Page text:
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People who say it cannot be done should not interrupt those who are doing it. Welcome to From On High.

Sunday, May 06, 2012

Quote of the Day

Mark Steyn on Massachusetts Senate candidate Elizabeth Warren's claim to Indian ancestry:
Hallelujah! In the old racist America, we had quadroons and octoroons. But in the new post-racial America, we have — hang on, let me get out my calculator — duoettrigintaroons! Martin Luther King dreamed of a day when men would be judged not on the color of their skin but on the content of their great-great-great-grandmother’s wedding-license application. And now it’s here! You can read all about it in Elizabeth Warren’s memoir of her struggles to come to terms with her racial identity, Dreams from My Great-Great-Great-Grandmother.

Alas, the actual original marriage license does not list Great-Great-Great-Gran’ma as Cherokee, but let’s cut Elizabeth Fauxcahontas Crockagawea Warren some slack here. She couldn’t be black. She would if she could, but she couldn’t. But she could be 1/32nd Cherokee, and maybe get invited to a luncheon with others of her kind — “people who are like I am,” 31/32nds white, and they can all sit around celebrating their diversity together. She is a testament to America’s melting pot, composite pot, composting pot, whatever.
"Composite Americans," National Review, May 5, 2012

*Elizabeth Fauxcahontas Crockagawea Warren.  Too funny.
** "Under the Third Reich’s Nuremberg Laws, Ms. Warren would have been classified as Aryan and Mr. Zimmerman as non-Aryan. Now it’s the other way round. Progress!"  Excellent.  

I Side With Ahmadinejad

So when is the Persian Gulf not the Persian Gulf?

When the gatekeeper of all worldly knowledge - Google - and a bunch of tiny Arab countries - say it's not.

This is weird:

Iran slams Google for leaving Gulf nameless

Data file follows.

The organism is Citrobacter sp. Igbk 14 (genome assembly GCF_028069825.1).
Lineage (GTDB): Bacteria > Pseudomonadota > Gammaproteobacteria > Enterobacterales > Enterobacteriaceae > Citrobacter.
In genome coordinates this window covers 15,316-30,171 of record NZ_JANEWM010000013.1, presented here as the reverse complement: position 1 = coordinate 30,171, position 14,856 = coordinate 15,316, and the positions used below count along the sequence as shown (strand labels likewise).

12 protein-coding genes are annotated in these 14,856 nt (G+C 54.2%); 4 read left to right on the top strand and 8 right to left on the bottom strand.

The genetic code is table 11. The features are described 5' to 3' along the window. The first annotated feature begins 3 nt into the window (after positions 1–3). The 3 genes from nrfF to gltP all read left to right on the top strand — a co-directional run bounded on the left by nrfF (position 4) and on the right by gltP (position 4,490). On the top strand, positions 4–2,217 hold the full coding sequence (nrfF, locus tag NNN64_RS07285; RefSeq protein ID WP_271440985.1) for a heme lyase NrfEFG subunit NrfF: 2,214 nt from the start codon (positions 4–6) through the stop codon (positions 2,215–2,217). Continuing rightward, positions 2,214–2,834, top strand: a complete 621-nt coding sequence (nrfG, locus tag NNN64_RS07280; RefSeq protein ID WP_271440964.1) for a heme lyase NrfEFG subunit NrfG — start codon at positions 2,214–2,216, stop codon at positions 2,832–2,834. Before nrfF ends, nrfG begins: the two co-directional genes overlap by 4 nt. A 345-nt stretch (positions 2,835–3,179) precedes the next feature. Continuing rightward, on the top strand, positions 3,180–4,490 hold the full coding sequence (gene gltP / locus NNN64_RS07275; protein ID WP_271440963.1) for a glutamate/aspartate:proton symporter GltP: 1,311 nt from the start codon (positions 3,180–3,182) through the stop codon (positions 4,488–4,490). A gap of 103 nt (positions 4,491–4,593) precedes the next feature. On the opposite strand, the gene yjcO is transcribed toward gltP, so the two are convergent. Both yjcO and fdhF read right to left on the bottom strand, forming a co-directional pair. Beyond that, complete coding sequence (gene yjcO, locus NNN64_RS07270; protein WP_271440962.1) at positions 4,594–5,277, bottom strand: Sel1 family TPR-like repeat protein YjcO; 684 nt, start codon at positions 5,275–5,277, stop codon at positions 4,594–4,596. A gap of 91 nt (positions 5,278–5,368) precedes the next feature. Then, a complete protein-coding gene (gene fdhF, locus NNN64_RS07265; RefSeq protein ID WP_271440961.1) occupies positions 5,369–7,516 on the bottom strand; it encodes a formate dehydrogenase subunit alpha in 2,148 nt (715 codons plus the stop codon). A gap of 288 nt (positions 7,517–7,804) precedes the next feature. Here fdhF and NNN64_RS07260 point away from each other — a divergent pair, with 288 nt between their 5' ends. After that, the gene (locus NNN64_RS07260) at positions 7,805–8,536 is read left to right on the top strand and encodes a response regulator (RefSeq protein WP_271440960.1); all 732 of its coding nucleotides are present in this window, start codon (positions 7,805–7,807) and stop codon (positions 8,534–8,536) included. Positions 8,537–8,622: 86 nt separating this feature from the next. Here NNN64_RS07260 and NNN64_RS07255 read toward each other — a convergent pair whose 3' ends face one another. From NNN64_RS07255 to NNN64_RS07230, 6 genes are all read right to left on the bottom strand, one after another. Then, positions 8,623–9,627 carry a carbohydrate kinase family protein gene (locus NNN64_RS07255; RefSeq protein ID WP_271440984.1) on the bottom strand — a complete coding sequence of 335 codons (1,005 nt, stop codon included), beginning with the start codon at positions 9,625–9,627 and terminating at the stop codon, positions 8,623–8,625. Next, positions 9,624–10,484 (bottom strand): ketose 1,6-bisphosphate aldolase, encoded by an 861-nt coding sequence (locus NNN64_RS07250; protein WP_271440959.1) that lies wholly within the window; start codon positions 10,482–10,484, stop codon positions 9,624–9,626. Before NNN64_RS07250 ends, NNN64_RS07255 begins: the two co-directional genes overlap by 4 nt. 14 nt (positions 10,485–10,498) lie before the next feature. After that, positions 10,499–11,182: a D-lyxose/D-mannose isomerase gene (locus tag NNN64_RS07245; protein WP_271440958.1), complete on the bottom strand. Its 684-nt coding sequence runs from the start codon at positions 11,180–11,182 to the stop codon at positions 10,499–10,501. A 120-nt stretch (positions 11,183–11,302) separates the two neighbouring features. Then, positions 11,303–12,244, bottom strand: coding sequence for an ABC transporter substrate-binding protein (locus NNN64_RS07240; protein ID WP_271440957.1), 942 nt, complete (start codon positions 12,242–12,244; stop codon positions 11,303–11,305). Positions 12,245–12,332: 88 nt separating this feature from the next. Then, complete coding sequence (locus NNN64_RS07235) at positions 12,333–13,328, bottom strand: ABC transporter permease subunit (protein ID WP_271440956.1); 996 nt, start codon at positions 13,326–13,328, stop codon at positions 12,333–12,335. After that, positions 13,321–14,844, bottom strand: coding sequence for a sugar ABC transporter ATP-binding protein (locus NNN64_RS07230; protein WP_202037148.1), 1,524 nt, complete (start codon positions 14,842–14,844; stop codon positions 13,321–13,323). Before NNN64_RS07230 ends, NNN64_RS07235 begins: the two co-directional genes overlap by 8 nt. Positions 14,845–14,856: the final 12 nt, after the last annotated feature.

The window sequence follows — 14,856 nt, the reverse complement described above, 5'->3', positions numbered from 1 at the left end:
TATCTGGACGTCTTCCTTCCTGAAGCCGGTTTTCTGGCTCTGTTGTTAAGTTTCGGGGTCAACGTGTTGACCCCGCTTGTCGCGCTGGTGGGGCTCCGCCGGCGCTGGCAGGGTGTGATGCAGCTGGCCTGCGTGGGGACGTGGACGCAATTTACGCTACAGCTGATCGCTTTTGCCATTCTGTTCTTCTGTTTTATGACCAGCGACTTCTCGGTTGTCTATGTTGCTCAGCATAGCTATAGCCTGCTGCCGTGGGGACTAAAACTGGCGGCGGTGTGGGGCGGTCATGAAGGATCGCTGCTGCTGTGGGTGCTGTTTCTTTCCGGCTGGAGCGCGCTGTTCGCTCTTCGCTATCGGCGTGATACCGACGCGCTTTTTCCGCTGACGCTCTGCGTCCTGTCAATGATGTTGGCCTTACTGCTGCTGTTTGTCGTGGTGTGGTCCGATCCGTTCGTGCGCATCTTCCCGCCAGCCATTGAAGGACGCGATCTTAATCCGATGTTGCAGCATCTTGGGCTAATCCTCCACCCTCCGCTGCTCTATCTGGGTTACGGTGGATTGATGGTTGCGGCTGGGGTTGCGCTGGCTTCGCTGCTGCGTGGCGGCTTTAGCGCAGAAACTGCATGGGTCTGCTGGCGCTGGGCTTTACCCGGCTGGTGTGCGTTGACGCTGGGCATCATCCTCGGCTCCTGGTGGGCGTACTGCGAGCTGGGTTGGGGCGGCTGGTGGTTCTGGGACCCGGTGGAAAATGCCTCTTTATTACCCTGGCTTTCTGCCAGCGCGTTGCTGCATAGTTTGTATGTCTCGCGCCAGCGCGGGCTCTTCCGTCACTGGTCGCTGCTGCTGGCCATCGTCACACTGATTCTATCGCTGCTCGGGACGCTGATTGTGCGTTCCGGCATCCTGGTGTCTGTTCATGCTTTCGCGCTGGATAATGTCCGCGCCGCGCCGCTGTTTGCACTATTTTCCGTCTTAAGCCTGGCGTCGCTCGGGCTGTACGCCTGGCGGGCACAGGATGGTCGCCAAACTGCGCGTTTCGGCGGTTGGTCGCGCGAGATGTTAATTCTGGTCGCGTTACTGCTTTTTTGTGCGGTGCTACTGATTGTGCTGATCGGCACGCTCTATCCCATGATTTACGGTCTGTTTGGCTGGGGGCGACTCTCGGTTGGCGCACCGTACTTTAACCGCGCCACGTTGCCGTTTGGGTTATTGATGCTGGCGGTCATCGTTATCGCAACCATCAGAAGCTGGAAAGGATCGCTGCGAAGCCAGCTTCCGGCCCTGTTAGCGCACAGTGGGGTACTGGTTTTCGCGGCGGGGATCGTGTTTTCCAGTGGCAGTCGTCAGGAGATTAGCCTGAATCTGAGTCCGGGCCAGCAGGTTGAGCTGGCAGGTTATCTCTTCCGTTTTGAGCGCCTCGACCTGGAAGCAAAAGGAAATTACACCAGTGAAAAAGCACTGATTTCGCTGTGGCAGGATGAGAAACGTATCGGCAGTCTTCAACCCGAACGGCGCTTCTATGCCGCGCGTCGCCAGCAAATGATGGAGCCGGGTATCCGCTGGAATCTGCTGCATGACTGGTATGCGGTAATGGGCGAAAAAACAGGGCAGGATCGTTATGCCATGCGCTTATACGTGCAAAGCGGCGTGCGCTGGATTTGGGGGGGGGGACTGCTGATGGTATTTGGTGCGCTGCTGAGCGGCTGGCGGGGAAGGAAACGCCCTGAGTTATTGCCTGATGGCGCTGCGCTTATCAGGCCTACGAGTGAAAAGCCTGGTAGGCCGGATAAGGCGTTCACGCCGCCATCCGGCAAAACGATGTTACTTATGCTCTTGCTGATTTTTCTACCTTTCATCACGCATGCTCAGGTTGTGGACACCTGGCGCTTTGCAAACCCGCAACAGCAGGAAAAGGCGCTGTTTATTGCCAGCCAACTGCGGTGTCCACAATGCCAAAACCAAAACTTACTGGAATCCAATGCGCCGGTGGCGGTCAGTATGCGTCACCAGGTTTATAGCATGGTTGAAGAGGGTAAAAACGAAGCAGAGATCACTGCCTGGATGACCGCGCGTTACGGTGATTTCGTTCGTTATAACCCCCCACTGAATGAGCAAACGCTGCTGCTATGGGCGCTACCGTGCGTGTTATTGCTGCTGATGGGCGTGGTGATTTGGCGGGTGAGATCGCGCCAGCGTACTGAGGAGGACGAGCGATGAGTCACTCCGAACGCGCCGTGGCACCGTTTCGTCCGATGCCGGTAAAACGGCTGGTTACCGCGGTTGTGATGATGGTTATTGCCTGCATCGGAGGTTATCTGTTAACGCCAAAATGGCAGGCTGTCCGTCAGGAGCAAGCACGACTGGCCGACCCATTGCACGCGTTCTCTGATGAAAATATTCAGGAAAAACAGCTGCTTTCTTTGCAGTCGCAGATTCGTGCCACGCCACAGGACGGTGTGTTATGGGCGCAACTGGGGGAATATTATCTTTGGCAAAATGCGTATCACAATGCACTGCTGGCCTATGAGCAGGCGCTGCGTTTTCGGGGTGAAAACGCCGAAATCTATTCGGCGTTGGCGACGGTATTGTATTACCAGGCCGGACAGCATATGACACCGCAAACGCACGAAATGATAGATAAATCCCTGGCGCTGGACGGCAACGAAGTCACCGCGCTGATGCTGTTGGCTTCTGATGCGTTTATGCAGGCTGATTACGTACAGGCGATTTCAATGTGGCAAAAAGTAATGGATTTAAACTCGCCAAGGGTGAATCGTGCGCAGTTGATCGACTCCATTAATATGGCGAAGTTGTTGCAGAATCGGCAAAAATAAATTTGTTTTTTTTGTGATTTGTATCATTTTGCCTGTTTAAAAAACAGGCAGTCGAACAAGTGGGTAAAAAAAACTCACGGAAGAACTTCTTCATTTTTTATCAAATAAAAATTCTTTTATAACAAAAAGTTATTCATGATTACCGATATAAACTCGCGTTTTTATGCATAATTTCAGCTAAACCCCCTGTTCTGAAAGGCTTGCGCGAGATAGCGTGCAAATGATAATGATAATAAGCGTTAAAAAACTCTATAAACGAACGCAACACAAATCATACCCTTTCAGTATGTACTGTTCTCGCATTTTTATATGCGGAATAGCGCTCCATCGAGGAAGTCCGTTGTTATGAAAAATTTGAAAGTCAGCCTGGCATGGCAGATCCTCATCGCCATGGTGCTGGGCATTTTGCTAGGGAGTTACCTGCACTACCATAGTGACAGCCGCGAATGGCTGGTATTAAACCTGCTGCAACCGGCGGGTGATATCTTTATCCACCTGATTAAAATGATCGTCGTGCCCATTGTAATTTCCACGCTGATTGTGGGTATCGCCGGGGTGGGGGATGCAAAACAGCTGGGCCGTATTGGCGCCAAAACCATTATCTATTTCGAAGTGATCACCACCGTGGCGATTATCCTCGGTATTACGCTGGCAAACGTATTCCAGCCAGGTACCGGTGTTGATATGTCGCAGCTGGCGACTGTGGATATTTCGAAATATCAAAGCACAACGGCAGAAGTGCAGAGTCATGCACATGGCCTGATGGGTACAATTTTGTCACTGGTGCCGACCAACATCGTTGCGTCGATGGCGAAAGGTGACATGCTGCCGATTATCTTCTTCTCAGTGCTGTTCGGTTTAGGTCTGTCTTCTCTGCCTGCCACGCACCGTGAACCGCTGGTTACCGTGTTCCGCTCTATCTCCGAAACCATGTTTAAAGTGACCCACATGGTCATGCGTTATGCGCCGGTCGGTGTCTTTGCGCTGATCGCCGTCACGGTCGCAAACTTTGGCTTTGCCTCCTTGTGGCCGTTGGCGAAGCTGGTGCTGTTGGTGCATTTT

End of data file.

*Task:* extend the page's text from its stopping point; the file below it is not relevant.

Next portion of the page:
Picky. Picky. Picky.

Well, here's my recommendation.  I call upon Google to recognize the legitimate Christian name of that teeming city on the Bosporus -  Constantinople.

Wanna play that game?  I'm in.

Well, That Wasn't Very Bright

When I heard that Barack Obama was going to kick off his reelection campaign in Ohio at the Schottenstein Center on the Ohio State campus I thought it to be a slick move.  Massive crowd. Moonstruck teens.  Chants.  Raucous cheering.  Adulation.  2008.

What I didn't take into account - and neither did Obama's handlers, obviously, - was the most basic of necessities - the crowd:

Obama Launches Campaign in Empty Arena.

Perhaps he should have kicked things off at the National Press Club.  Massive crowd. Chants.  Raucous cheering.  Adulation.  2008 ...

Chicken or Egg?

Is the economy so bad - with no hope for millions of Americans to find work - that it makes them simply give up and go on government relief?

Or is government relief now so enticing that it makes people sit at home and collect welfare?

Whichever is the case, there is an unprecedented trend taking place in our country.  People by the millions are dropping out of the workforce.

The chart, courtesy of the Wall Street Journal:


A few things from "The Vanishing Workers" to ponder: